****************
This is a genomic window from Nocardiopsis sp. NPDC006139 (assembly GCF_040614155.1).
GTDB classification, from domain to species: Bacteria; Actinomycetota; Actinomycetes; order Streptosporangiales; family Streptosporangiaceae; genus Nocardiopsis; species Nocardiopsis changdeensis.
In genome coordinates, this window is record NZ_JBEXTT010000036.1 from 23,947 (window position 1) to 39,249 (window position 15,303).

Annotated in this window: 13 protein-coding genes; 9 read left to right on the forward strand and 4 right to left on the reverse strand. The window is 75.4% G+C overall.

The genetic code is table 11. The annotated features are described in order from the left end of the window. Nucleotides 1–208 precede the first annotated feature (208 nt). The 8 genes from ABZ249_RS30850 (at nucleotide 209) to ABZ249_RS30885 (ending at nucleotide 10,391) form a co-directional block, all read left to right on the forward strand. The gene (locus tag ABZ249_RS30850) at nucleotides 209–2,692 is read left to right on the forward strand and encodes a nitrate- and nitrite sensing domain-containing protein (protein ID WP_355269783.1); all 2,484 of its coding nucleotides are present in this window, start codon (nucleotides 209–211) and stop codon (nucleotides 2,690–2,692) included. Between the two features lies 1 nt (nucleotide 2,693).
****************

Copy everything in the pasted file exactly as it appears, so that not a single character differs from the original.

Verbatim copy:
This is a genomic window from Nocardiopsis sp. NPDC006139 (assembly GCF_040614155.1).
GTDB classification, from domain to species: Bacteria; Actinomycetota; Actinomycetes; order Streptosporangiales; family Streptosporangiaceae; genus Nocardiopsis; species Nocardiopsis changdeensis.
In genome coordinates, this window is record NZ_JBEXTT010000036.1 from 23,947 (window position 1) to 39,249 (window position 15,303).

Annotated in this window: 13 protein-coding genes; 9 read left to right on the forward strand and 4 right to left on the reverse strand. The window is 75.4% G+C overall.

The genetic code is table 11. The annotated features are described in order from the left end of the window. Nucleotides 1–208 precede the first annotated feature (208 nt). The 8 genes from ABZ249_RS30850 (at nucleotide 209) to ABZ249_RS30885 (ending at nucleotide 10,391) form a co-directional block, all read left to right on the forward strand. The gene (locus tag ABZ249_RS30850) at nucleotides 209–2,692 is read left to right on the forward strand and encodes a nitrate- and nitrite sensing domain-containing protein (protein ID WP_355269783.1); all 2,484 of its coding nucleotides are present in this window, start codon (nucleotides 209–211) and stop codon (nucleotides 2,690–2,692) included. Between the two features lies 1 nt (nucleotide 2,693).